• Aug 22 2012: I repeat, You equate the ego or id and the need to know things as prerequisites to understanding abstract concepts. Psychological state of mind should not be used as a tool when measuring intelligence, artificial or otherwise.

          No, there is no definition miscommunication here my friend. Only different approach. You adopted the psychometric approach which included self awareness and emotional knowledge as part of the measuring tools. I on the other hand, went with 'Mainstream Science on Intelligence', an editorial statement by fifty-two researchers who stated that intelligence is :
          'A very general mental capability that, among other things, involves the ability to reason, plan, solve problems, think abstractly, comprehend complex ideas, learn quickly and learn from experience. It is not merely book learning, a narrow academic skill, or test-taking smarts. Rather, it reflects a broader and deeper capability for comprehending our surroundings—"catching on," "making sense" of things, or "figuring out" what to do.'

          In this situation, after seeing millions of pictures of cats, a machine finally figured out the concept of cats and what a cat should look like. Give or take a few centuries, and I'll bet my left kidney on this, machines will eventually figure out the concept of money.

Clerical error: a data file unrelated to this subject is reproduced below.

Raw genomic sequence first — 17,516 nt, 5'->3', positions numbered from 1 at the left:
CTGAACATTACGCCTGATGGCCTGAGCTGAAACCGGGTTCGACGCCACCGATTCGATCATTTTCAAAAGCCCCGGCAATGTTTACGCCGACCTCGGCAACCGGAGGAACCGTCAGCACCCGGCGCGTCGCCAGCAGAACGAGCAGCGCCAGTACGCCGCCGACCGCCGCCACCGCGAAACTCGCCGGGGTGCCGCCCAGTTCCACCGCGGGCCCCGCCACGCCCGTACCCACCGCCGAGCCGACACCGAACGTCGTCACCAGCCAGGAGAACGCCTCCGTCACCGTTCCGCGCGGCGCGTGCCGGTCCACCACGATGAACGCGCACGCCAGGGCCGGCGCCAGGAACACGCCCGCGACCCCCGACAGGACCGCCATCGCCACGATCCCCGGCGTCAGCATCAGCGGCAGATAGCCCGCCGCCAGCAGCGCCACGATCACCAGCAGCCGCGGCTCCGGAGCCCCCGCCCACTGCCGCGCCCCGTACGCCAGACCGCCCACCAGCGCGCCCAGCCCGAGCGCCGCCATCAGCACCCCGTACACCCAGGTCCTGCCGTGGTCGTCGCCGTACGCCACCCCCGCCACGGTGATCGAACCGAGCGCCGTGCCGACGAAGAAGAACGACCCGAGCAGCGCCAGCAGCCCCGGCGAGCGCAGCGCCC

The rest of the stuff you wrote is.... irrelevant. What the heck does binary language has to do with intelligence and machine learning? If you're trying to equate machine 0's and 1's with the human neuron On and Off, I'm afraid you're shooting way off the mark. Quantum computing will accelerate algorithm computation, sure, but speed of calculation does not equate machine learning! It's totally irrelevant and extremely distracting to tell the truth.